Carlos/Ishikawa, Unit 4, 88 Mile End Road, London E1 4UN

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Richard Sides: the omega point just ate his brains…
Carlos / Ishikawa, London
18 September’2 November 2013
Review by Laura Davidson

To articulate ‘the omega point just ate his brains…’ as language is challenging. The objects, sounds and projections currently in situ at Carlos/Ishikawa are not intended to be squared off into this type of static structure. Within the presence of each other, the elements autonomously assemble themselves without the accompaniment of an apparent script. Although Sides is articulating events within space, he is proposing a series of events without boundaries or surfaces. Many adjectives can be used to provide a description of the show, but providing an overall coherent narrative seems to list towards undermining the actual work. The show makes fresh demands from art writing as much as it does from the discipline of sculpture that Sides studied at the RCA. There is scant contextual blurb running parallel to the show and this allows the gallery to become a space that is intuitive.

The work spans two rooms at Carlos/Ishikawa: the first functions as a waiting room for the main gallery space beyond. The lighting is forlorn: a red spotlight illuminates a shelf of disordered domestic appliances on the left - a kettle, a coffee maker, an empty glass milk bottle, a half drunk bottle of water, an extension lead. On the faraway wall, a video stops and starts, the scene of a tranquil urban lake appears and disappears. To the right of the screen are three A4 sheets of paper, attached to the wall with brown paper. Set over the three sheets, text generically formatted in Word can be likened to a familiar automated spam output, generated by a type of artificial intelligence. This - along with a short caption disseminating The Omega Point Theory of Frank J.Tipler at the back of the gallery guide - operates as the only textual introduction to the work. There are newspaper clippings positioned around the space and projected on-screen alongside intact and curled newspapers amongst the assemblages of objects. The full newspapers take on the guise of relic amongst the performative operations carried out by the other objects in the rest of the show.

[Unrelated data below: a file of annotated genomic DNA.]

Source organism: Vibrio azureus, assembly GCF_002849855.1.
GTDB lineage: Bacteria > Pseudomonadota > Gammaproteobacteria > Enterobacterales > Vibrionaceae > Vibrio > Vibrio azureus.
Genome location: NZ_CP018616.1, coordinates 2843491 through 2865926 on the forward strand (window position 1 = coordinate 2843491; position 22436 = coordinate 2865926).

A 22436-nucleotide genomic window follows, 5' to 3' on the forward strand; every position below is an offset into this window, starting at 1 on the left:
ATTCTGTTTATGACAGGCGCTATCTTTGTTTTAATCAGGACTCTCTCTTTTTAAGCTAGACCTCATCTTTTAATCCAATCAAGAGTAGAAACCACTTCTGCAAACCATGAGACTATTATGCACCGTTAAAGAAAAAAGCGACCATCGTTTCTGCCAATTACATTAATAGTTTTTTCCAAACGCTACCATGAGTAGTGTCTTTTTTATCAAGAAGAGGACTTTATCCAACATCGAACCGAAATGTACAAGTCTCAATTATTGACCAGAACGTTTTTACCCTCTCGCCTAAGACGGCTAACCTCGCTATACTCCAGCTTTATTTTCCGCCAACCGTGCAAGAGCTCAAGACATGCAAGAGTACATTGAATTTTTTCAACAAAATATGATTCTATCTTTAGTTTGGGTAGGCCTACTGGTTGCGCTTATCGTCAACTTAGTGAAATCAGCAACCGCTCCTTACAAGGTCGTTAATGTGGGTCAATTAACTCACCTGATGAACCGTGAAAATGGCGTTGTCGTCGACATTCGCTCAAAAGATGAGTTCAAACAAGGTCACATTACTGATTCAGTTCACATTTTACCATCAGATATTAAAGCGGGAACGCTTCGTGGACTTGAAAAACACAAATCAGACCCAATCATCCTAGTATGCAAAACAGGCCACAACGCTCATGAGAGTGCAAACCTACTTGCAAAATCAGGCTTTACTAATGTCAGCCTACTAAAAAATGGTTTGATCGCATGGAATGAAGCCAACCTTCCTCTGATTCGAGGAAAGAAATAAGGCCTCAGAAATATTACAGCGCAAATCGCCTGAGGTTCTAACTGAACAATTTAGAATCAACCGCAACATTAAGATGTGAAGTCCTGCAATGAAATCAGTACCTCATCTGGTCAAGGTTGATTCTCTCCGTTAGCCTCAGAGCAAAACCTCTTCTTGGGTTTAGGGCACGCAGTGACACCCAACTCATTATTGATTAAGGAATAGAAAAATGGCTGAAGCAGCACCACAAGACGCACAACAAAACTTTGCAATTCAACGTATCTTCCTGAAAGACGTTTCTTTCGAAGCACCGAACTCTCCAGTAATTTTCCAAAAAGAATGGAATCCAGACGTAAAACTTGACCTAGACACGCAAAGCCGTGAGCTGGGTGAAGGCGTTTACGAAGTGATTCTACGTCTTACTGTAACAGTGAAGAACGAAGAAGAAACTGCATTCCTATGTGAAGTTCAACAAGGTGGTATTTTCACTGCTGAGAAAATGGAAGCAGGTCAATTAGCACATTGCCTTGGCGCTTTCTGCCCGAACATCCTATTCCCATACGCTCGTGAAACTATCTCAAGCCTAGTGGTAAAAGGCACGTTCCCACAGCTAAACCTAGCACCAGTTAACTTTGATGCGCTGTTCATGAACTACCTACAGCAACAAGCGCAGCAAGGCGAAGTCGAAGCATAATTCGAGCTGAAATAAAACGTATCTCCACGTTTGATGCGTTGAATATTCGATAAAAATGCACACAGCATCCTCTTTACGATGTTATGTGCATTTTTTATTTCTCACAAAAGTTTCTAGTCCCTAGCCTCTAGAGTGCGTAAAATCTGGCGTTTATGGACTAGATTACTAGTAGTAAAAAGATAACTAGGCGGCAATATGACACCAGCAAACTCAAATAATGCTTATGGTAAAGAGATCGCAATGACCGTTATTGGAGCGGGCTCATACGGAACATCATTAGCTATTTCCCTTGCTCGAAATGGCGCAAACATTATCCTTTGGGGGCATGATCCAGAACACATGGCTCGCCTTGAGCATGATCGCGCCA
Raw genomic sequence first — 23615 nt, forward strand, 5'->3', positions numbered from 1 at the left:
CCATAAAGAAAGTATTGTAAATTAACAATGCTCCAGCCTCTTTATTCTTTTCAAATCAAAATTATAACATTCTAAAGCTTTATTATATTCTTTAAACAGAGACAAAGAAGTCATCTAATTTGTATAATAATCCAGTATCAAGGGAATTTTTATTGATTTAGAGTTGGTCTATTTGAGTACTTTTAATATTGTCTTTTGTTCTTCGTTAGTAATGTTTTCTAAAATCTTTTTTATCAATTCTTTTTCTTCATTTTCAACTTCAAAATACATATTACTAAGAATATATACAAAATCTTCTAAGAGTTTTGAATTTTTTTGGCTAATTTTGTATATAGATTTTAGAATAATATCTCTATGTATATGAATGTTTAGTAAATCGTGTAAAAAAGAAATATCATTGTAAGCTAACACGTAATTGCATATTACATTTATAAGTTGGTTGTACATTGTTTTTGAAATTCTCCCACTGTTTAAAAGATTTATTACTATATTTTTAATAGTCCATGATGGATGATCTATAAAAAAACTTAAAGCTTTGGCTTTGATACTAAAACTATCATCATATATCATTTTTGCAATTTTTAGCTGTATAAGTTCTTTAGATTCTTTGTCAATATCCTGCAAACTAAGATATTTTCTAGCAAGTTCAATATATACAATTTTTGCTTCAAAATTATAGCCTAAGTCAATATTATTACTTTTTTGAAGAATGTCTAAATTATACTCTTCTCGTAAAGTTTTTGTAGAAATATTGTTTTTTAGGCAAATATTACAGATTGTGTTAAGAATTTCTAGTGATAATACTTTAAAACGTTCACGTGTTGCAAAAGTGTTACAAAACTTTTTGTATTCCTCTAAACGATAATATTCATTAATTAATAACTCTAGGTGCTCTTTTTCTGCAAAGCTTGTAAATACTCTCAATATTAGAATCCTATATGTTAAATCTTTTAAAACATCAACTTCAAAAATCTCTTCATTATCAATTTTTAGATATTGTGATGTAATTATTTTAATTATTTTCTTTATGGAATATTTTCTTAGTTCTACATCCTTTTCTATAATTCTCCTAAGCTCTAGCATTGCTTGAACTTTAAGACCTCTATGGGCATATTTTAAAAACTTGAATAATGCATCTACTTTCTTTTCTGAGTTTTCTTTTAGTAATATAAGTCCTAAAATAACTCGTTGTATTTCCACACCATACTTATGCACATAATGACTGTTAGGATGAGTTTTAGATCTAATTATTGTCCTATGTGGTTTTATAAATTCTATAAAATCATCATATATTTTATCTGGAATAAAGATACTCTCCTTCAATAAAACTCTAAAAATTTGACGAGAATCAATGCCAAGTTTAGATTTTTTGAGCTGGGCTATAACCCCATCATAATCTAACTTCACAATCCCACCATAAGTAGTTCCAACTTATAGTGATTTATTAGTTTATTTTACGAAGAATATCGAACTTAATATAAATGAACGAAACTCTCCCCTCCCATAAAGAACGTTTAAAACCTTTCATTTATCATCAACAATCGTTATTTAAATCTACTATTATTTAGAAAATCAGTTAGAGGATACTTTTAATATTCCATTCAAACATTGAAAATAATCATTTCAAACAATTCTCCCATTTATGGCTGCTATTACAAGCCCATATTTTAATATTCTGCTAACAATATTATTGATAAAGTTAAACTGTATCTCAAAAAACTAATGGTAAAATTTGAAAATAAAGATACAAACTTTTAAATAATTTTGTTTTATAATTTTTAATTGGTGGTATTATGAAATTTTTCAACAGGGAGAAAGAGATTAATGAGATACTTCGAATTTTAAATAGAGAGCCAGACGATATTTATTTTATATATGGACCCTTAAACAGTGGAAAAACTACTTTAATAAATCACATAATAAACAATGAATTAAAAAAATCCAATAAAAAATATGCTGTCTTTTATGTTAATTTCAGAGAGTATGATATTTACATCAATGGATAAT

In the main room, there are projections on two walls that are permeated by a soundtrack of various looping sounds, some discernible, others not. The projections light the other objects in the room, rhythmically changing their appearance. The visual information fed into the main projection implies a sense of the limitless and edgeless. A rotating, clicking, machine on the verge of collapse is mounted to the wall in the space of the smaller projection, interrupting the visual and aural with its lack of care for synchronicity. The obvious teetering, failing of the machine gives it a corporeal quality, yet it continues to plough on, with no instruction on how to stop. A constant wider dialogue is happening and the viewer has to linger to catch each individual whimper. It becomes impossible and overwhelming. There is no easy way to remove yourself. The imagery, sound and movement produce an environment that is hyper-saturated, confused and open ended. ‘the omega point just ate his brains’’ echoes a contemporary question about how the human navigates a world filling up with perpetual streams of information.

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